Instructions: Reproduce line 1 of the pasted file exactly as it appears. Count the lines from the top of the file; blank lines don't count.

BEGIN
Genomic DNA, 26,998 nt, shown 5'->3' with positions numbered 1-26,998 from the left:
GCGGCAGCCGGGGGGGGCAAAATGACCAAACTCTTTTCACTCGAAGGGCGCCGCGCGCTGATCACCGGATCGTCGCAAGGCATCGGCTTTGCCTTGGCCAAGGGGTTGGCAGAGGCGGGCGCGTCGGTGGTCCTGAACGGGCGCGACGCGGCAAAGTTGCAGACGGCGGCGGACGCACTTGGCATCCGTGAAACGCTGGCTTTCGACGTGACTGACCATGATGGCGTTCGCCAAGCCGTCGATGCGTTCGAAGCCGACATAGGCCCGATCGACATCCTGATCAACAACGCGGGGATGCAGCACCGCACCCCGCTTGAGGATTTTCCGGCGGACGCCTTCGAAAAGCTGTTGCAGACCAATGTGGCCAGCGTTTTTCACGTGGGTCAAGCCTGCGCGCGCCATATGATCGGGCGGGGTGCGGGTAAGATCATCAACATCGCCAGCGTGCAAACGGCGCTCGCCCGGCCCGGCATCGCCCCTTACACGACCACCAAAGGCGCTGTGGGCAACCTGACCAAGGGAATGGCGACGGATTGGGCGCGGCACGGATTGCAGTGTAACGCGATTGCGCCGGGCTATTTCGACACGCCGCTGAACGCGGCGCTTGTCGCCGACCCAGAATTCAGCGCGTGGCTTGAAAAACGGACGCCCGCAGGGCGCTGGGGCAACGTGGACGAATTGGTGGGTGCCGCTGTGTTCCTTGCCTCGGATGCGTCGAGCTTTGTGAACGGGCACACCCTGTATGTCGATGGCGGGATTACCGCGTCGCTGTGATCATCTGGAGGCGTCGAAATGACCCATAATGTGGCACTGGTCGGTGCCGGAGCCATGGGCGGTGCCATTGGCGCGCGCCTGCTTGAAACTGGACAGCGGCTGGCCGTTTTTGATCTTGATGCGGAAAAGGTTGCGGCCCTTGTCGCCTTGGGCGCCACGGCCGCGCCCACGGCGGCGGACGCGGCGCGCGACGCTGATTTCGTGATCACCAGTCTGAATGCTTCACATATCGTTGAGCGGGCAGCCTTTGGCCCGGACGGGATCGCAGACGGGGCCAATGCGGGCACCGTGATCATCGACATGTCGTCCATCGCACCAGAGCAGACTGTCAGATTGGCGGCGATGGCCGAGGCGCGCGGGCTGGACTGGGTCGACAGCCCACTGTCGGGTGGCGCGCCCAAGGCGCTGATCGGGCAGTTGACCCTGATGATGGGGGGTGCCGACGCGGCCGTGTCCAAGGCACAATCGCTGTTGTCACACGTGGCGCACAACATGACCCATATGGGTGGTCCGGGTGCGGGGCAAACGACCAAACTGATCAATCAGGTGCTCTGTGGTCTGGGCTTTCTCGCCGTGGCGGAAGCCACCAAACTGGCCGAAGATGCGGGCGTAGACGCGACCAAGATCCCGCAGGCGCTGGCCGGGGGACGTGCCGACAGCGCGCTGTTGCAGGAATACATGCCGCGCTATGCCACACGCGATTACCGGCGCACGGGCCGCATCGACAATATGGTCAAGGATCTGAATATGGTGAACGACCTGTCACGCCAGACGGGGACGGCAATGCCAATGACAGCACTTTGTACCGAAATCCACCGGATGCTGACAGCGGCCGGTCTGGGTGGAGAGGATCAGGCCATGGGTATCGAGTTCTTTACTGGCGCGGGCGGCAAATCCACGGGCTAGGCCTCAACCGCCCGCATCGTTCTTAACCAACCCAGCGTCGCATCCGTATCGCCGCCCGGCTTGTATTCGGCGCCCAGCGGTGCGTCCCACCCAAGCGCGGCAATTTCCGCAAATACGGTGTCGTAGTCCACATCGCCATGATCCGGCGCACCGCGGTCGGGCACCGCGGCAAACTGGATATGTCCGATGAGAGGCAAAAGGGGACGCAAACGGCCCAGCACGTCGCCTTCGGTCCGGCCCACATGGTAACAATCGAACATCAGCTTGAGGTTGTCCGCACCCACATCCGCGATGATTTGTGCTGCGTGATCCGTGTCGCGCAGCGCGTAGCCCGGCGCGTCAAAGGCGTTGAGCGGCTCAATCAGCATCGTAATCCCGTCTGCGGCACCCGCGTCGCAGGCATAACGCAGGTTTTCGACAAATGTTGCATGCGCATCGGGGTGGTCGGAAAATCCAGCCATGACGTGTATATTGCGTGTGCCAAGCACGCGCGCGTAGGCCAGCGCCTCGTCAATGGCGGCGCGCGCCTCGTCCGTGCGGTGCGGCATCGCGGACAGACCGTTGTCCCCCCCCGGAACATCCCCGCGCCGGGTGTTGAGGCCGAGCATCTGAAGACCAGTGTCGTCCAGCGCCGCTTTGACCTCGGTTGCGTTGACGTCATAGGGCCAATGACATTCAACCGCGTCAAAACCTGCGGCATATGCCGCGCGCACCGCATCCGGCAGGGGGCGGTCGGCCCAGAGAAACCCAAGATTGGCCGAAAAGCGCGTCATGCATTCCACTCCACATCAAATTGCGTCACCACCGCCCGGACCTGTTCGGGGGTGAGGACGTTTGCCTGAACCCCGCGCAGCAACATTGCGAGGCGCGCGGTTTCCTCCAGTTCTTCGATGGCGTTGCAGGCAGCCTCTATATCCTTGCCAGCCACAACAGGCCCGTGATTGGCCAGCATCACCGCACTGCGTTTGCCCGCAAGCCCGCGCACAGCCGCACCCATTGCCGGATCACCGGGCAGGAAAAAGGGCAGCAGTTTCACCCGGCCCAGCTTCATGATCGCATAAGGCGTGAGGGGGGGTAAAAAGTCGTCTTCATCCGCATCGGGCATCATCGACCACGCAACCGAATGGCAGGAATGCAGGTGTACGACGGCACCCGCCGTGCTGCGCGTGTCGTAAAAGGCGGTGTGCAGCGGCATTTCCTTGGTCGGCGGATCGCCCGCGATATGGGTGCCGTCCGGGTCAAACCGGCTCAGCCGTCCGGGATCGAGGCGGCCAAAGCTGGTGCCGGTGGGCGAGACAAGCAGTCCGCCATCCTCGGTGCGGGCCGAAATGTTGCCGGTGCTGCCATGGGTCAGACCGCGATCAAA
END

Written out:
Genomic DNA, 26,998 nt, shown 5'->3' with positions numbered 1-26,998 from the left: